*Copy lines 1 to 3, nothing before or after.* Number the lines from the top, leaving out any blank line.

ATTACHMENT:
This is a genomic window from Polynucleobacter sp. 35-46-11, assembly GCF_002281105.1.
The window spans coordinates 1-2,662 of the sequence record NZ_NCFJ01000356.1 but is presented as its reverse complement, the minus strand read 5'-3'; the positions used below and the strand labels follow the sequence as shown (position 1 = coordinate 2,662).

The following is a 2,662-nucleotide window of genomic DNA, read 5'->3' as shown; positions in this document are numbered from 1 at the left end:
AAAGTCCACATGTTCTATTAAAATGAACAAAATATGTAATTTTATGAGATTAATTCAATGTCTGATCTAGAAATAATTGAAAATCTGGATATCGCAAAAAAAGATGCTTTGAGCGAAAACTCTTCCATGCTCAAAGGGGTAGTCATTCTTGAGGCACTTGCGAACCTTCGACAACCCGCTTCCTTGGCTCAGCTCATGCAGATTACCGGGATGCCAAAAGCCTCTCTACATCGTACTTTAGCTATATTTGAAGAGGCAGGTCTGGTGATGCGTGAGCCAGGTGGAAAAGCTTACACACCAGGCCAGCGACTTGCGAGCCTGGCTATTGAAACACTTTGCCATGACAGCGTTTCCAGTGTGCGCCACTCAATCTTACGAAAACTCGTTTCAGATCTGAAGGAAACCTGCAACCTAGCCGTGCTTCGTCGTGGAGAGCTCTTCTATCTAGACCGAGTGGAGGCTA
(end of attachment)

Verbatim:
This is a genomic window from Polynucleobacter sp. 35-46-11, assembly GCF_002281105.1.
The window spans coordinates 1-2,662 of the sequence record NZ_NCFJ01000356.1 but is presented as its reverse complement, the minus strand read 5'-3'; the positions used below and the strand labels follow the sequence as shown (position 1 = coordinate 2,662).

The following is a 2,662-nucleotide window of genomic DNA, read 5'->3' as shown; positions in this document are numbered from 1 at the left end: